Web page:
|2.||Cohen JL, Barcoch B, Segal KR, Batuman V. Two - dimensional echocardiography finding in patients on haemodialysis for more than six months. Am J Cardiol 1987;60:743-5. |
|3.||Blayer AJ, Tell GS, Evans GW, Ehinger WH, Burkart JM. Survival of patient undergoing renal replacement therapy in one centre with special emphasis on racial differences. Am J Kidney Dis 1996;28:72-81. |
|4.||USRDS 2004. Annual Data Reports: Atlas of End-stage-Renal disease in the United state national institute of health, national institute of diabetes and digestive and kidney disease. Bethesda: MD,. 2004. |
|5.||Levey AS. Controlling the epidemic of cardiovascular disease in chronic kidney disease: where do we start.? Am J Kid Dis 1998;32 (suppl):S5-13. |
|6.||Majunath G, Tioshiout J, Coresh J, Macleod B, Salem DN, Griffith JL, et al. Level of kidney function as a risk factor for cardiovascular outcomes in the elderly. Kidney Int 2003;63:1121-9. |
|7.||Collins AJ, Li S, Gilbertson DJ, Liu J, Chen SC, Herzog CA. Chronic kidney disease and cardiovascular disease in the medicare population. Kidney Int Suppl 2003;87:S24-31. |
|8.||Foley RN, Parfrey PS, Sarnak MJ. Epidemiology of cardiovascular disease in chronic renal disease. J Am Soc Nephrol 1998;9 (12 Suppl): S16-23. |
|9.||Hung J, Harris PJ, Uren RF, Tiller DJ. Uraemic cardiomyopathy - effect of haemodialysis on left ventricular function in end stage renal failure. N Engl J Med 1980;302:547-51. |
|10.||Iseki K, Ikemiya Y, Iseki C, Takishita S. Protenuria and the risk of developing end stage disease. Kidney Int 2003;63: 1468-74. |
|11.||Weiner DE, Tighcourt H, Amin MG, Stark PC, MacLeod B, Griffith JL, et al. Chronic kidney disease as a risk factor for cardiovascular disease and all - cause mortality. A pooled analysis of community based studies. J Am Soc Nephrol 2004;15:1307-15. |
|12.||Robert NF, Anne MM, Shuling L, Charles AH, Marshall AM, Paul WE, Allan JC. Chronic kidney disease and the risk cardiovascular disease, replacement therapy and death in the United states medicare population. 1998-1999. J Am Soc Nephrol 2005;16:489-95. |
|13.||Kher V. End stage renal disease in developing countries. Kidney Int 2002;62:350-62. |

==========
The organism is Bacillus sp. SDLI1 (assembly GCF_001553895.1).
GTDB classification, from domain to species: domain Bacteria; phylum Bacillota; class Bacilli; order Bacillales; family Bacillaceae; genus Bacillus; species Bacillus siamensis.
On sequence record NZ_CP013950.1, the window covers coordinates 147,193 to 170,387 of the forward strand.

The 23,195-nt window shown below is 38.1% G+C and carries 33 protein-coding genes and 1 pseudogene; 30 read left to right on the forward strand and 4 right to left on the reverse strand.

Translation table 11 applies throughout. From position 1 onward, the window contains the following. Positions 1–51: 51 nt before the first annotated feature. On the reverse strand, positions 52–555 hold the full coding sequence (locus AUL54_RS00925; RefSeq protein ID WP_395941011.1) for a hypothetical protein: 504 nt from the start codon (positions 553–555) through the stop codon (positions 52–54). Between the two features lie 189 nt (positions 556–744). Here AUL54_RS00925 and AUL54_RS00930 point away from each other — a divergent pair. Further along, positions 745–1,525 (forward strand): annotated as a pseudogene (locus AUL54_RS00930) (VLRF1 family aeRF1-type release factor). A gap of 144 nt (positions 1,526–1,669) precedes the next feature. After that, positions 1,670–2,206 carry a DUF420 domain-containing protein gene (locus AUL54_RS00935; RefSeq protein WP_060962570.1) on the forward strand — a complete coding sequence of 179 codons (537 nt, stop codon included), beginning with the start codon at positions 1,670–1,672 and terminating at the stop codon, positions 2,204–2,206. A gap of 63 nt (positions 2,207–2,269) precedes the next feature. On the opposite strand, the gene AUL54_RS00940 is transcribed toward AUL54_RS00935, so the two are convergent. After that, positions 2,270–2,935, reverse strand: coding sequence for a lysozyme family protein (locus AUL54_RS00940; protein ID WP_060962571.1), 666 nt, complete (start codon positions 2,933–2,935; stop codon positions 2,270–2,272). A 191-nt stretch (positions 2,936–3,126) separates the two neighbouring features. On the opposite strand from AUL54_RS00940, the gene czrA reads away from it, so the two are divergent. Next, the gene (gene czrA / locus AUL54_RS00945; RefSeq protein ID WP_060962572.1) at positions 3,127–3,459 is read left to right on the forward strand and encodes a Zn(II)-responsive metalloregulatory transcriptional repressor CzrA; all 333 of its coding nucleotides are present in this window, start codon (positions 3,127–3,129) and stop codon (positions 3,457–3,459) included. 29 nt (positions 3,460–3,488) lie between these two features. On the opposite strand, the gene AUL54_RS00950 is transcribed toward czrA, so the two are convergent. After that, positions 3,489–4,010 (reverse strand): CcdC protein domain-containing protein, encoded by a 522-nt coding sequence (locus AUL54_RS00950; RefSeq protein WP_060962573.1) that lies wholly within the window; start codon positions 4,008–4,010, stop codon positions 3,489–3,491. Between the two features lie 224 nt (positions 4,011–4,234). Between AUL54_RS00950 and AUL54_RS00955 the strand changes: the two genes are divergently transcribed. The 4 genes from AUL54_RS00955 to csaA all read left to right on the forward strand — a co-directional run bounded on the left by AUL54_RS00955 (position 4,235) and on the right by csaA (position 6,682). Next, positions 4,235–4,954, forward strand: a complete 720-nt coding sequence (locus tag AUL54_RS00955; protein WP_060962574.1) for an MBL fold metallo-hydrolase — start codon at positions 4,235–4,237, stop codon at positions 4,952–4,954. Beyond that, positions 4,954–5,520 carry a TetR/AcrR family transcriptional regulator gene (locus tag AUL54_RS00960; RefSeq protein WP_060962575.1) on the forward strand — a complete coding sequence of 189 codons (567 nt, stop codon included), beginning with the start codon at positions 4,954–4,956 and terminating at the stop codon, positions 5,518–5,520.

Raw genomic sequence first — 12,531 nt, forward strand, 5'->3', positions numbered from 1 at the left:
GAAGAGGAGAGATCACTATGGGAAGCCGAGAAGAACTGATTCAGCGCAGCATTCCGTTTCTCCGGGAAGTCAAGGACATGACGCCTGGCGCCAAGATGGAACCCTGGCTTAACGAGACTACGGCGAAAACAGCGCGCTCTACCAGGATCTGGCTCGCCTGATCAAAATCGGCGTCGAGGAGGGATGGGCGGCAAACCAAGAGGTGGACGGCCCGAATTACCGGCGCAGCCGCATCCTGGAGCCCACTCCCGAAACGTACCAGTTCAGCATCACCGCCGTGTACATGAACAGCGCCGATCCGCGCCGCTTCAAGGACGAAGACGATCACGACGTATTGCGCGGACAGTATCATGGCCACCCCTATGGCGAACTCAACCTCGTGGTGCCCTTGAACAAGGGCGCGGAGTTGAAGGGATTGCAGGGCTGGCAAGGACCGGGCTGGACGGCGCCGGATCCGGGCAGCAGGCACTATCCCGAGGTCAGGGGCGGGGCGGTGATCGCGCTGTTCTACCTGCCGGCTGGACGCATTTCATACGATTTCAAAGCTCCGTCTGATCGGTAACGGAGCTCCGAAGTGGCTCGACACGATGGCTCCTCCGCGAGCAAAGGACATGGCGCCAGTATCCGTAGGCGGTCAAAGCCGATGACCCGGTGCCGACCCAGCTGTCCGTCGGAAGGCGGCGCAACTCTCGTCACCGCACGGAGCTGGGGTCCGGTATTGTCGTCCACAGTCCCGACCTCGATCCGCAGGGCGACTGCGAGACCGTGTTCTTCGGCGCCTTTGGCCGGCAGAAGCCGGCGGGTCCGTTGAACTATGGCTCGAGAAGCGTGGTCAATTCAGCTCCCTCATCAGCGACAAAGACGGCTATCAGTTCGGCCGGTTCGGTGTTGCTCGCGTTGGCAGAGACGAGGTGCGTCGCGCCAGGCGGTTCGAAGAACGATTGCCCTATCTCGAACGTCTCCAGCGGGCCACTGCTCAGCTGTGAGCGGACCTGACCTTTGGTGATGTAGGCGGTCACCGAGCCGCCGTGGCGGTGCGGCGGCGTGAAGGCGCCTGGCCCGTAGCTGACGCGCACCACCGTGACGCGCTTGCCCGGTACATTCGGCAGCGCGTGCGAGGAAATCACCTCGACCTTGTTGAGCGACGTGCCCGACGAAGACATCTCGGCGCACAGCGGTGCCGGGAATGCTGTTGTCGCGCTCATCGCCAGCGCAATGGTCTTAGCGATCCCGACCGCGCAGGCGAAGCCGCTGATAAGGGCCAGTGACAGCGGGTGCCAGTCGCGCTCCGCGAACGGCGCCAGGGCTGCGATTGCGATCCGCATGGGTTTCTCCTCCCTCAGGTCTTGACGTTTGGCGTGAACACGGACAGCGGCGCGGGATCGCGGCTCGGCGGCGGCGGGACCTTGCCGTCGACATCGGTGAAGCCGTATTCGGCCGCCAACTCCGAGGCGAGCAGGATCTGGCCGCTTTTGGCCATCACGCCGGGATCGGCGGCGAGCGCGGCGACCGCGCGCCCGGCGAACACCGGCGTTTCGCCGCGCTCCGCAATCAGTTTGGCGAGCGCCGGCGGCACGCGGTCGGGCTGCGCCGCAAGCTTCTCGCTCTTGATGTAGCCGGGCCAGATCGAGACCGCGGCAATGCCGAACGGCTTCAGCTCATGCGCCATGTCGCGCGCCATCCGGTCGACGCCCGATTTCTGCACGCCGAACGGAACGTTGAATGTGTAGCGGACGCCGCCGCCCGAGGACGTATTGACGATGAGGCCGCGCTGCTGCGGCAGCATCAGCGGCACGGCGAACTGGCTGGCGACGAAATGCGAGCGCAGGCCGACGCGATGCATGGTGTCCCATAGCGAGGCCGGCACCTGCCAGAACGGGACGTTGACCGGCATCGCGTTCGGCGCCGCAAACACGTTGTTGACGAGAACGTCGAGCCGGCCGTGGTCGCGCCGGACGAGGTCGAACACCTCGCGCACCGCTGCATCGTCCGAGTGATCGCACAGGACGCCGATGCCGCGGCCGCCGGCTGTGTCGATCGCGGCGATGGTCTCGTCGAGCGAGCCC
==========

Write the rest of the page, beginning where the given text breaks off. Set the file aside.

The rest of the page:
|14.||Beaubien ER, Pulypchuk GB, Akhtar J, Biem HJ. Value to corrected QT interval dispersion in identifying patients initiating dialysis at increased risk of total and cardiovascular mortality. Am J Kidney Dis 2002;39:834-42. |
|15.||Nwankwo EA, Ummate I, Wudiri W. Prevalence of electrocardiographic left ventricular hypertrophy among incident dialysis patients in Maiduguri Nigeria. Res J Medicine & Med Sci 2007;2:1-4. |
|16.||Perfrey PS, Forley RN. The clinical epidemiology of cardiac disease in chronic renal failure. J Am Soc Nephrol 1999;10:1606-15. |
|17.||NKF-KDOQI (National Kidney Foundation-Kidney Disease Outcome Quality Initiative). Clinical practice guidelines for chronic kidney disease: Evaluation, classification and stratification. Part 5 evaluation of laboratory measurement for clinical assessment of kidney disease. Am J Kidney Dis 2002;39:76-110. |
|18.||Levey AS, Eckardt KU, Tsukamoto Y, Levin A, Coresh J, Rossert J, et al. Definition and classification of chronic kidney disease: A position statement from kidney disease improving global outcomes (KDIGO). Kidney Int 2005;67:2089-100. |
|19.||Chijioke A, Adeniyi AB. End stage renal disease: Racial differences. Orient J Med 2003;15:24-31. |
|20.||McCulloch CE, Hsu CY. Chronic kidney disease and the risk of death, cardiovascular events and hospitalization. N Engl J Med 2004;351:1296-305. |
|21.||Franklin SS, Khan SA, Whong ND, Larson MG, Levy D. Is pulse pressure useful in predicting risk for coronary heart disease? The Framingham Heart Study. Circulation 1999;100:354-60. |
|22.||Paul R, Chris J, Nick D, Sara B, Premila W, Jonathan G, Sue G, Linda B, Juan M, Charlie T. Late referral for end stage renal disease: A region wide survey in the southwest of England. Nephrol Dial Transpl 2002;17:1252-9. |
|23.||Jungers P, Zingraft J. Detrimental effect of late referral in patients with chronic renal failure: A case control study. Kidney Int 1993;43:S170-3. |
|24.||Oyediran AB, Akinkugbe OO. Chronic renal failure in Nigeria. Trop. Geog. Med. J.1970;22:41-45 |
|25.||Akinsola W, Odesanmi WO, Oguniyi JO, Ladipo GO. Diseases causing chronic renal failure in Nigerians: A prospective study of 100 cases. Afr J Med Med Sci 1989;18:131-7. |
|26.||Salako BL, Kadiri S, Etok V, Adesola K. The clinical and laboratory evaluation of patients with chronic renal failure in UCH Ibadan before their first dialysis. Dokita 1995;22:56-9. |